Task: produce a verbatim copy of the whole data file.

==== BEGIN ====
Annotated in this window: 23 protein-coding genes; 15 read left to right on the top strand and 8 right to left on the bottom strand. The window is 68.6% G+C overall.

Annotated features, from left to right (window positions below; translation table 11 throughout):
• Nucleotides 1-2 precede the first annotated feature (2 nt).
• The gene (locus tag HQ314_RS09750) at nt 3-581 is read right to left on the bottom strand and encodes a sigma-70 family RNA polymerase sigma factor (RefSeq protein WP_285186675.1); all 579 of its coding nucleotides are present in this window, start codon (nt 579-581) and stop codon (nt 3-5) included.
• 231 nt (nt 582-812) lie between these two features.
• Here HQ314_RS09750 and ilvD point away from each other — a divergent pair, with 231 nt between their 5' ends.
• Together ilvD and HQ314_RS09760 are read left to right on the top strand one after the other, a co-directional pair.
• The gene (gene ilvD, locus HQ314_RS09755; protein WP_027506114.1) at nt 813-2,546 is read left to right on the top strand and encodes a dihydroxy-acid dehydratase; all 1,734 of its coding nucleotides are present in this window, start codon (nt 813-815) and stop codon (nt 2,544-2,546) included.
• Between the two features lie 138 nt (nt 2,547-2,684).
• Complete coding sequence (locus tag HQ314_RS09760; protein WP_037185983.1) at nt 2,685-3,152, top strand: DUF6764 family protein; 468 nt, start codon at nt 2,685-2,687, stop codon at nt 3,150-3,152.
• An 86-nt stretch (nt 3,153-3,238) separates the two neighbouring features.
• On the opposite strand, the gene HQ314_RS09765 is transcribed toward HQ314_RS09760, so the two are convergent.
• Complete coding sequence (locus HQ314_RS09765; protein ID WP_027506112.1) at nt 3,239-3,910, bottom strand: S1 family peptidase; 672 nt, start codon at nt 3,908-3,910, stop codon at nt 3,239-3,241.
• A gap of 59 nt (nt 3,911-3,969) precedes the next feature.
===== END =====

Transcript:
Annotated in this window: 23 protein-coding genes; 15 read left to right on the top strand and 8 right to left on the bottom strand. The window is 68.6% G+C overall.

Annotated features, from left to right (window positions below; translation table 11 throughout):
• Nucleotides 1-2 precede the first annotated feature (2 nt).
• The gene (locus tag HQ314_RS09750) at nt 3-581 is read right to left on the bottom strand and encodes a sigma-70 family RNA polymerase sigma factor (RefSeq protein WP_285186675.1); all 579 of its coding nucleotides are present in this window, start codon (nt 579-581) and stop codon (nt 3-5) included.
• 231 nt (nt 582-812) lie between these two features.
• Here HQ314_RS09750 and ilvD point away from each other — a divergent pair, with 231 nt between their 5' ends.
• Together ilvD and HQ314_RS09760 are read left to right on the top strand one after the other, a co-directional pair.
• The gene (gene ilvD, locus HQ314_RS09755; protein WP_027506114.1) at nt 813-2,546 is read left to right on the top strand and encodes a dihydroxy-acid dehydratase; all 1,734 of its coding nucleotides are present in this window, start codon (nt 813-815) and stop codon (nt 2,544-2,546) included.
• Between the two features lie 138 nt (nt 2,547-2,684).
• Complete coding sequence (locus tag HQ314_RS09760; protein WP_037185983.1) at nt 2,685-3,152, top strand: DUF6764 family protein; 468 nt, start codon at nt 2,685-2,687, stop codon at nt 3,150-3,152.
• An 86-nt stretch (nt 3,153-3,238) separates the two neighbouring features.
• On the opposite strand, the gene HQ314_RS09765 is transcribed toward HQ314_RS09760, so the two are convergent.
• Complete coding sequence (locus HQ314_RS09765; protein ID WP_027506112.1) at nt 3,239-3,910, bottom strand: S1 family peptidase; 672 nt, start codon at nt 3,908-3,910, stop codon at nt 3,239-3,241.
• A gap of 59 nt (nt 3,911-3,969) precedes the next feature.